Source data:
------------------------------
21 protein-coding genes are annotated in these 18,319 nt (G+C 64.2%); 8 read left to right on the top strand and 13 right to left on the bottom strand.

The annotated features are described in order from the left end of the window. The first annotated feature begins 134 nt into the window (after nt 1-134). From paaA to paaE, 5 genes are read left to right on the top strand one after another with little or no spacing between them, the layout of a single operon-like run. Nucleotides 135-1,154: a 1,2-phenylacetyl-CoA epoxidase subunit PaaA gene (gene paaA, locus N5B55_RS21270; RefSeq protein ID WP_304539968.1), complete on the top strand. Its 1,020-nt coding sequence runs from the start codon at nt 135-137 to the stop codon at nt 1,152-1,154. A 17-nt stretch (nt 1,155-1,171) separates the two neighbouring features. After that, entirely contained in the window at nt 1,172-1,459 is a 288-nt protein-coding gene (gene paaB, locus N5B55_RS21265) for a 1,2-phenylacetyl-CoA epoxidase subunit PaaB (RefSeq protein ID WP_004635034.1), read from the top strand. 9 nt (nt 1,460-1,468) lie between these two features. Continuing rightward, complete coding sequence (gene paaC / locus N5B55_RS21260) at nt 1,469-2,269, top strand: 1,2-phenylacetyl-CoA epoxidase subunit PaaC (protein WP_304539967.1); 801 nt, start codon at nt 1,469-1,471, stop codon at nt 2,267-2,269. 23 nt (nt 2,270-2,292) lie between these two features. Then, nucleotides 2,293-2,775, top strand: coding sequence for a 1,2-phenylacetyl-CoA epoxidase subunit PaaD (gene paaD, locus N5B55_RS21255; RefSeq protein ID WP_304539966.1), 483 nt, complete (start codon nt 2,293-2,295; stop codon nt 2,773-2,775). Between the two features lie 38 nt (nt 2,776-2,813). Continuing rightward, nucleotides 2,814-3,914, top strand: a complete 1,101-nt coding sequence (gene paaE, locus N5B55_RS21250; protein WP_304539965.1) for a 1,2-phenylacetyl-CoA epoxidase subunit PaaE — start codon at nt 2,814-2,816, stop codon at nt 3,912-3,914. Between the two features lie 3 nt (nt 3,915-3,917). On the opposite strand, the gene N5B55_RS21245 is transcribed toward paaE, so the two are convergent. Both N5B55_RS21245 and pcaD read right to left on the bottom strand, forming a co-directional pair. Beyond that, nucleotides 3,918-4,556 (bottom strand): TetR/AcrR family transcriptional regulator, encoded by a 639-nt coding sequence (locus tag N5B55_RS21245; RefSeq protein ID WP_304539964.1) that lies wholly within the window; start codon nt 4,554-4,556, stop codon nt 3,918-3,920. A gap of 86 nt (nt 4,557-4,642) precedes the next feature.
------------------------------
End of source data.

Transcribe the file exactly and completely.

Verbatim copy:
21 protein-coding genes are annotated in these 18,319 nt (G+C 64.2%); 8 read left to right on the top strand and 13 right to left on the bottom strand.

The annotated features are described in order from the left end of the window. The first annotated feature begins 134 nt into the window (after nt 1-134). From paaA to paaE, 5 genes are read left to right on the top strand one after another with little or no spacing between them, the layout of a single operon-like run. Nucleotides 135-1,154: a 1,2-phenylacetyl-CoA epoxidase subunit PaaA gene (gene paaA, locus N5B55_RS21270; RefSeq protein ID WP_304539968.1), complete on the top strand. Its 1,020-nt coding sequence runs from the start codon at nt 135-137 to the stop codon at nt 1,152-1,154. A 17-nt stretch (nt 1,155-1,171) separates the two neighbouring features. After that, entirely contained in the window at nt 1,172-1,459 is a 288-nt protein-coding gene (gene paaB, locus N5B55_RS21265) for a 1,2-phenylacetyl-CoA epoxidase subunit PaaB (RefSeq protein ID WP_004635034.1), read from the top strand. 9 nt (nt 1,460-1,468) lie between these two features. Continuing rightward, complete coding sequence (gene paaC / locus N5B55_RS21260) at nt 1,469-2,269, top strand: 1,2-phenylacetyl-CoA epoxidase subunit PaaC (protein WP_304539967.1); 801 nt, start codon at nt 1,469-1,471, stop codon at nt 2,267-2,269. 23 nt (nt 2,270-2,292) lie between these two features. Then, nucleotides 2,293-2,775, top strand: coding sequence for a 1,2-phenylacetyl-CoA epoxidase subunit PaaD (gene paaD, locus N5B55_RS21255; RefSeq protein ID WP_304539966.1), 483 nt, complete (start codon nt 2,293-2,295; stop codon nt 2,773-2,775). Between the two features lie 38 nt (nt 2,776-2,813). Continuing rightward, nucleotides 2,814-3,914, top strand: a complete 1,101-nt coding sequence (gene paaE, locus N5B55_RS21250; protein WP_304539965.1) for a 1,2-phenylacetyl-CoA epoxidase subunit PaaE — start codon at nt 2,814-2,816, stop codon at nt 3,912-3,914. Between the two features lie 3 nt (nt 3,915-3,917). On the opposite strand, the gene N5B55_RS21245 is transcribed toward paaE, so the two are convergent. Both N5B55_RS21245 and pcaD read right to left on the bottom strand, forming a co-directional pair. Beyond that, nucleotides 3,918-4,556 (bottom strand): TetR/AcrR family transcriptional regulator, encoded by a 639-nt coding sequence (locus tag N5B55_RS21245; RefSeq protein ID WP_304539964.1) that lies wholly within the window; start codon nt 4,554-4,556, stop codon nt 3,918-3,920. A gap of 86 nt (nt 4,557-4,642) precedes the next feature.